Orchestra wins Kishi Bashi’s national competition


Reilly Blum

HIGH STRUNG: The orchestra performs Kishi Bashi’s “Manchester“ in the theater atrium. Sophomore Sejin Kim combined videos from this performance with clips from a shoot in the scene shop to construct Grady’s submission for Kishi Bashi’s contest.

It isn’t every day that the orchestra performs in the paint-ridden scene shop, but when the prospect of a performance with indie violinist Kishi Bashi lay within reach, passersby might have heard orchestral music instead of the usual hum of power tools emanating from the unconventional space.

Last fall, senior violist Uzuki Kakinuma published an interview with Kishi Bashi in Nexus, Grady’s culture magazine. Within weeks, the musician had created a national contest to see which high school orchestras could best perform covers of his music. The winning orchestra would receive $5,000 in strings accessories and the opportunity to play with the him in its spring concert.

The Grady orchestra’s covers of his pieces “Manchester” and “The Ballad of Mr. Steak” earned the group a spot in the top four entries. In a surprising twist, Kishi Bashi ultimately decided not to pick one unique winner, choosing instead to give all four school $1,500 and play in each  concert. He performed alongside Grady’s orchestra on April 26.

Although Grady has to share its monetary prize with three other schools, Kakinuma said that what matters most to her is the opportunity to play with Kishi Bashi.

“Even in the beginning, when the first prize was $5,000, I didn’t find it as appealing as a lot of people would,” Kakinuma said. “As we started working on the project, I realized how the money wasn’t my target because of how much fun I was having… The money and [Kishi Bashi] coming in was definitely something I wanted to leave behind, but the rest of it was just a matter of memories.”

Orchestra members began spitballing ideas for their Manchester music video in December. Unlike many of the other schools’ submissions, which were comprised of a single-shot performance, Grady’s video for “Manchester” featured the orchestra performing alongside singers. Choir members Max Caulderon, Kendall Stroud and Diamond Smith alternated vocals for the recording of “Manchester.” After recording the vocals and accompaniment separately, sophomore Sejin Kim shot the video.

“Normally I would record shot by shot but for this, I ended up with eight, nine-minute clips that in the end would have to be edited together,” Kim said. “It was a challenge to edit because a good 80 percent of the footage was not usable.”

This approach led Grady’s video to have a distinct personality.

“A video of someone performing is very candid, but you catch that person in one phase where they’re just focused on the music,” Kakinuma said. “When you have people being free outside of the classroom, that can trigger so many different emotions. When you start to realize different atmospheres and different aesthetics for how you want to perform, your faces and your emotions and your movement all start to change as well.”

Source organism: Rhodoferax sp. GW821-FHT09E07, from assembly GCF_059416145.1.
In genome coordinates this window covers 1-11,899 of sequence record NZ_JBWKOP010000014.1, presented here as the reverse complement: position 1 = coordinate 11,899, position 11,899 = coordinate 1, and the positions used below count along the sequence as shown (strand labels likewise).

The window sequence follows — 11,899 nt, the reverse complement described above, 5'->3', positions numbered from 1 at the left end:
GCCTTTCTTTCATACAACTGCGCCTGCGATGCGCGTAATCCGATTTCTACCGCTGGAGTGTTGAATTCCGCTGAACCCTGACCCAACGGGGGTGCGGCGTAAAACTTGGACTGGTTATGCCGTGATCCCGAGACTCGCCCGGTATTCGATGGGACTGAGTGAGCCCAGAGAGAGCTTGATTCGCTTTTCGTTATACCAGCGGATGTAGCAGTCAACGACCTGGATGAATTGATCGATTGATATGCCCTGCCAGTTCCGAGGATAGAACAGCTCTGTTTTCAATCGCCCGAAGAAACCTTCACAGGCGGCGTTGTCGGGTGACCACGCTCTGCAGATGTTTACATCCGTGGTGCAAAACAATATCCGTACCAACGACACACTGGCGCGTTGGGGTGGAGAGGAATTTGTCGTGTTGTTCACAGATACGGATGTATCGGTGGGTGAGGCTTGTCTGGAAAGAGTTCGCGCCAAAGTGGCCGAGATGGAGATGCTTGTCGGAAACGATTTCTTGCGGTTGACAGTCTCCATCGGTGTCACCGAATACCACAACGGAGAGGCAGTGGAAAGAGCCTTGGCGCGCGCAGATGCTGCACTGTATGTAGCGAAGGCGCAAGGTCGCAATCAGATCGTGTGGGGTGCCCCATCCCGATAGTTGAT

Scenes shot in the light, airy theater atrium contrast those in the more visually stimulating scene shop.

“We went to the scene shop, and Max sat inside a bauble [hanging from the ceiling],” orchestra conductor Sergio Rodriguez said. “There was all this stuff there, all these colors, and that was a reflection of the [students’] open minds and of the diversity in every way. The music portrays the melting pot that we have in America.”

Kakinuma said that Grady’s diversity made the project all the more meaningful.

“I cannot stress enough how when different kinds of people come together, that is more beautiful than when similar types of people come together to make songs,” Kakinuma said. “Nothing is more boring than a bunch of people sitting down and looking at one sheet of music and playing.”

Grady’s edited video stood in contrast to other schools’ more candid submissions, most of which were single-shot recordings of performances.

“The other schools played really well; they had big effects and lighting — cosmetic stuff — but they played like robots,” Rodriguez said. “That’s what I hate the most. We are not zombies here. Music has to have movement, without movement there is no music.”

Kakinuma said that the project strengthened the bond between her and her fellow musicians, and that it helped her peers “find their love of music again.”

“You can see friendship, love in the orchestra,” Rodriguez said. “These kids love each other. I love these kids. That love and this free spirit shows in the video. [As you watch it,] you feel in yourself an uplifting something. I feel proud, it’s amazing. You feel like this life is beautiful, and we can be happy.”

Grady’s performances and subsequent win led Kakinuma and vocalist Diamond Smith to appear on Georgia Public Broadcasting on March 16.

“One of the great things about this contest is that it’s receiving news coverage around Atlanta, Indiana, Illinois and Florida, where the other winners were,” Kim said. “That’s forced schools to really take a closer look at what they’re doing to their music programs.”

In her interview with the radio station, Smith said the contest helped her to believe she could pursue music professionally.

“I do believe that [this project] gave me the confidence that I could do it,” Smith said. “I’ve always wanted to do music, but through this project — how much fun I had with it, and how many things I’ve learned doing it — [I realized] this could be a real thing for me.” 

Kakinuma and Kim said that the orchestra hopes to create more music videos in the future.